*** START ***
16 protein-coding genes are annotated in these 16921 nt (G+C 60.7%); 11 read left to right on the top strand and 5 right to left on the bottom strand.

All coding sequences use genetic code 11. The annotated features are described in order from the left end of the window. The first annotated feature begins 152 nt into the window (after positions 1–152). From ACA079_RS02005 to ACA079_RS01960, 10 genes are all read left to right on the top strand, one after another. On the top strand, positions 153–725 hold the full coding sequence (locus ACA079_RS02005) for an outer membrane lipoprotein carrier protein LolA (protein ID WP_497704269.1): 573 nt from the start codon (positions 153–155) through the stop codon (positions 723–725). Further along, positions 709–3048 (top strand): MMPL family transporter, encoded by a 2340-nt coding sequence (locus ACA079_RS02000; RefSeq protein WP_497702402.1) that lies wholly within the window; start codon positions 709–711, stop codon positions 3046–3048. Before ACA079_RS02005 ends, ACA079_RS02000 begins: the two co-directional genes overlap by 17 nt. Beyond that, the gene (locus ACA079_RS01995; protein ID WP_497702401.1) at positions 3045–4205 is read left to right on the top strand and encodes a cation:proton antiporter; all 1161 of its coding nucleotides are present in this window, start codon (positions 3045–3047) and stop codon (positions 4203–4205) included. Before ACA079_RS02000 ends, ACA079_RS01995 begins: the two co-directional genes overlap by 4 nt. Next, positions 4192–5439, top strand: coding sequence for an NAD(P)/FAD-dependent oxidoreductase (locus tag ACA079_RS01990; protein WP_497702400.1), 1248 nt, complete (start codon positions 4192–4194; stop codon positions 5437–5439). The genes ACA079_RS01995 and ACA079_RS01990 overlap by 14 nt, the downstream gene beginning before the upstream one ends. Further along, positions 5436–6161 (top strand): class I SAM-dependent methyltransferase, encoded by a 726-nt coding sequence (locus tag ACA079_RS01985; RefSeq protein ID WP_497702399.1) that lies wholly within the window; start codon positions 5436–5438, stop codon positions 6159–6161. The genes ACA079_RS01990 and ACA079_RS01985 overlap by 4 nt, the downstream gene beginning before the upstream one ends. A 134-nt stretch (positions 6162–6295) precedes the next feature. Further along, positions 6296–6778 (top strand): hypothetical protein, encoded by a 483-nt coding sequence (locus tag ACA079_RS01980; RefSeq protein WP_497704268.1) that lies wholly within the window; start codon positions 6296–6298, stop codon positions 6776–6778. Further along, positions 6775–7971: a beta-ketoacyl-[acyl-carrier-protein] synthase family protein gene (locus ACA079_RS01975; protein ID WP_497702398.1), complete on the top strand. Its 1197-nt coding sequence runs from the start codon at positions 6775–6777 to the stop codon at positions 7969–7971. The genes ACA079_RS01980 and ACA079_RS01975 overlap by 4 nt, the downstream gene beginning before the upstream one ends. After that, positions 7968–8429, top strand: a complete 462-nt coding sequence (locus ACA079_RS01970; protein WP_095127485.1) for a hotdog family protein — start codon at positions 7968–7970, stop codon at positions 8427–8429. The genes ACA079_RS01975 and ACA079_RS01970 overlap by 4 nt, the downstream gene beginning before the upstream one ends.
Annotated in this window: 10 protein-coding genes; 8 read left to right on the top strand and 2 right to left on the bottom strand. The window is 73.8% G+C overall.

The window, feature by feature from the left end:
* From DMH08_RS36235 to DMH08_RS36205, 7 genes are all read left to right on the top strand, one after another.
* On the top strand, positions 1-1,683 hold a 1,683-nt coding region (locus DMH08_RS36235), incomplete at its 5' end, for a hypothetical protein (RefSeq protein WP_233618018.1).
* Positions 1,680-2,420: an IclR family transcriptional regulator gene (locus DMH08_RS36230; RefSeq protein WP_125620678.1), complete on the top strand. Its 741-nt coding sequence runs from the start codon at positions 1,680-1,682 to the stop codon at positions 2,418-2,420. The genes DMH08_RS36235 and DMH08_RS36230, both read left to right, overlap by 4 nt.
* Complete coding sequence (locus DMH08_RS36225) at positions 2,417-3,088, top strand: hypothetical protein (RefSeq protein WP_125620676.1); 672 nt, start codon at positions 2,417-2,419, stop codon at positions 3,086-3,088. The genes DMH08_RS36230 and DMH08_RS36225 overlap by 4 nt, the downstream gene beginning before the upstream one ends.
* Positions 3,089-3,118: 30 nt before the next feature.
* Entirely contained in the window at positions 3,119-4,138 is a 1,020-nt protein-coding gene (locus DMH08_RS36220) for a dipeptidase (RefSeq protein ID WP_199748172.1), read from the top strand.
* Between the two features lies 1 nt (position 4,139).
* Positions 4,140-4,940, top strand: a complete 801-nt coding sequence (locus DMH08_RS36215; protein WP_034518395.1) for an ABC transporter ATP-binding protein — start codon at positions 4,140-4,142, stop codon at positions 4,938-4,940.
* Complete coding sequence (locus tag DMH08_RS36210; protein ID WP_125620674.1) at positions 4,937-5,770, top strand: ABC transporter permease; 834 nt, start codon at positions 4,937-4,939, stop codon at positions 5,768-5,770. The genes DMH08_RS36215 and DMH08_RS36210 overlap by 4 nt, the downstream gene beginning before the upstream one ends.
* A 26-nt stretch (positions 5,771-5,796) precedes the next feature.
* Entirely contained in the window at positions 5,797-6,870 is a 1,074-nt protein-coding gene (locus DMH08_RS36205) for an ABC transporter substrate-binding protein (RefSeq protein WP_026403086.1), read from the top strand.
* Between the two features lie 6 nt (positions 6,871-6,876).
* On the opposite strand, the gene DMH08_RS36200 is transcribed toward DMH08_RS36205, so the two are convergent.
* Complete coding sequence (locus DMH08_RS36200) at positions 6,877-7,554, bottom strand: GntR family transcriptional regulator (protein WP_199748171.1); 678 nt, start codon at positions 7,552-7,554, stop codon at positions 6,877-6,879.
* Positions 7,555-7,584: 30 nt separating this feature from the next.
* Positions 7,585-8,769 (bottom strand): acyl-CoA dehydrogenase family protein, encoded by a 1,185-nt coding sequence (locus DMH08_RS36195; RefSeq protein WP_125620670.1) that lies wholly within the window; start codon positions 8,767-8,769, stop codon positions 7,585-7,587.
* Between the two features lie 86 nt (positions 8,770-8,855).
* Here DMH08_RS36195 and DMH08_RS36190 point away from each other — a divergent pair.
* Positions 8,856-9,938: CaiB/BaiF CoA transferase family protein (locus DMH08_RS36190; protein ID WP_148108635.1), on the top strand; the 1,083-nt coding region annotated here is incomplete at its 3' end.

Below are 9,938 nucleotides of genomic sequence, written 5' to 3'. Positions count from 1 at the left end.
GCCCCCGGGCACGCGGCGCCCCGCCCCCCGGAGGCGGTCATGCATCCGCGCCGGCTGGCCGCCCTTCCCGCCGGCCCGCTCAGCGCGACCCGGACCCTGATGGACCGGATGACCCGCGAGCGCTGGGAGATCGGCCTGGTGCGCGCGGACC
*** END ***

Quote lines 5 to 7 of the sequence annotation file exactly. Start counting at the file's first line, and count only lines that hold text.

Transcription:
* From DMH08_RS36235 to DMH08_RS36205, 7 genes are all read left to right on the top strand, one after another.
* On the top strand, positions 1-1,683 hold a 1,683-nt coding region (locus DMH08_RS36235), incomplete at its 5' end, for a hypothetical protein (RefSeq protein WP_233618018.1).
* Positions 1,680-2,420: an IclR family transcriptional regulator gene (locus DMH08_RS36230; RefSeq protein WP_125620678.1), complete on the top strand. Its 741-nt coding sequence runs from the start codon at positions 1,680-1,682 to the stop codon at positions 2,418-2,420. The genes DMH08_RS36235 and DMH08_RS36230, both read left to right, overlap by 4 nt.